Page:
Those who drink black tea may have reduced LDL levels. One study, in particular, found that people who drank green and black tea reduced the LDL cholesterol in their bodies by 4.64 mg/dL. People with a higher risk of cardiovascular disease saw even greater results.
May Improve Gut Health
Studies suggest that certain types of bacteria in your gut may be the key to better gut health. These bacteria can help reduce the risk of inflammatory bowel disease (IBD), type 2 diabetes, obesity, and even cancer.
Black tea contains polyphenols, which may help promote the growth of good bacteria in the gut while also stopping the growth of bad bacteria. Black teas also contain antimicrobial properties that can destroy any harmful substances found in the gut. The result is better overall health in the digestive system.
Black Tea And Lower Blood Pressure
Dealing with high blood pressure is not fun, and it may even increase your chances of having a stroke, heart and kidney failure, vision loss, and even heart attacks. The best part is that you may be able to change your systolic and diastolic blood pressure readings by changing your diet.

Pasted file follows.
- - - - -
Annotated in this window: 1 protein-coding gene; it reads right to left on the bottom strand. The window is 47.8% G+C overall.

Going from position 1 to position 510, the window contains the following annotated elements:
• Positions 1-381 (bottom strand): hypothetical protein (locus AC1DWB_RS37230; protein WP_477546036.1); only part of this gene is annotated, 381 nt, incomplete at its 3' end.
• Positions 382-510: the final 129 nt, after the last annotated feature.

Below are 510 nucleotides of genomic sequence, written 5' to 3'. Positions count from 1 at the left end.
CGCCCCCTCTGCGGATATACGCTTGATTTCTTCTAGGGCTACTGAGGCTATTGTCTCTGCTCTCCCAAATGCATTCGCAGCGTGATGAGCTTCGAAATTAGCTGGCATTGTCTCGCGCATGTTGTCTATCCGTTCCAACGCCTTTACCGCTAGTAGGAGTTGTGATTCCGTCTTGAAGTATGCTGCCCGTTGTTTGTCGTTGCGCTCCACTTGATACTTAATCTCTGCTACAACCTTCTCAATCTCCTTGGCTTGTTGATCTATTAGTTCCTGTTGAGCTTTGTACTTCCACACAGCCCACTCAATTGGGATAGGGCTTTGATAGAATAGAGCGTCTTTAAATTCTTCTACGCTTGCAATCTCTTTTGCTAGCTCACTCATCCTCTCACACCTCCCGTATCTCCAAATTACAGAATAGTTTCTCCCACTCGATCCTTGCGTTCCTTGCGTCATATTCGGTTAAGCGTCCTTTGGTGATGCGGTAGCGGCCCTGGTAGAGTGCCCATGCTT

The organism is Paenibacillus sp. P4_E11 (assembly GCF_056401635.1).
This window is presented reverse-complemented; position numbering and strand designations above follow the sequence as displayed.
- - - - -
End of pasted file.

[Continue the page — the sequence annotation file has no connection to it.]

Black Tea And Lower Blood Sugar Levels
High blood sugar levels can create health complications throughout the body. Type 2 diabetes, cardiovascular disease, depression, higher body fat, and kidney failure can be linked to elevated blood sugar.
Insulin is a hormone secreted every time you consume sugar, which can come in candies, cakes, and sweetened beverages like soft drinks. Black tea is a great non-sweetened beverage, and it may help improve how insulin is used in the body by reducing blood sugar levels.
Drinking black tea may be the way to go if you focus on maintaining healthy body weight and incorporating a low-sugar diet. However, it is essential to note that not all teas are made the same. Some packaged tea brands are pre-sweetened with sugar or high-fructose corn syrup. Read the labels carefully to ensure the tea contains no sugar, or consider buying a loose-leaf tea like this one.
May Help Improve Focus
Black tea contains both caffeine and an amino acid l theanine. This amino acid may increase alpha activity in the brain. In one study that focused on the effects of black tea and cognitive performance, participants would consume cups of black tea or cups of water.
They were then given tests to show how well they did with attention, memory, mathematic calculations, and overall brain function. Those who consumed black tea performed much better than those that simply drank water.
Black tea may not be considered one of those functional foods, but it's more than simply an inviting drink made with hot water. With more research, black tea could prove to have more benefits over time. Check out this link if you're interested in having some of the best teas around, including loose-leaf black tea.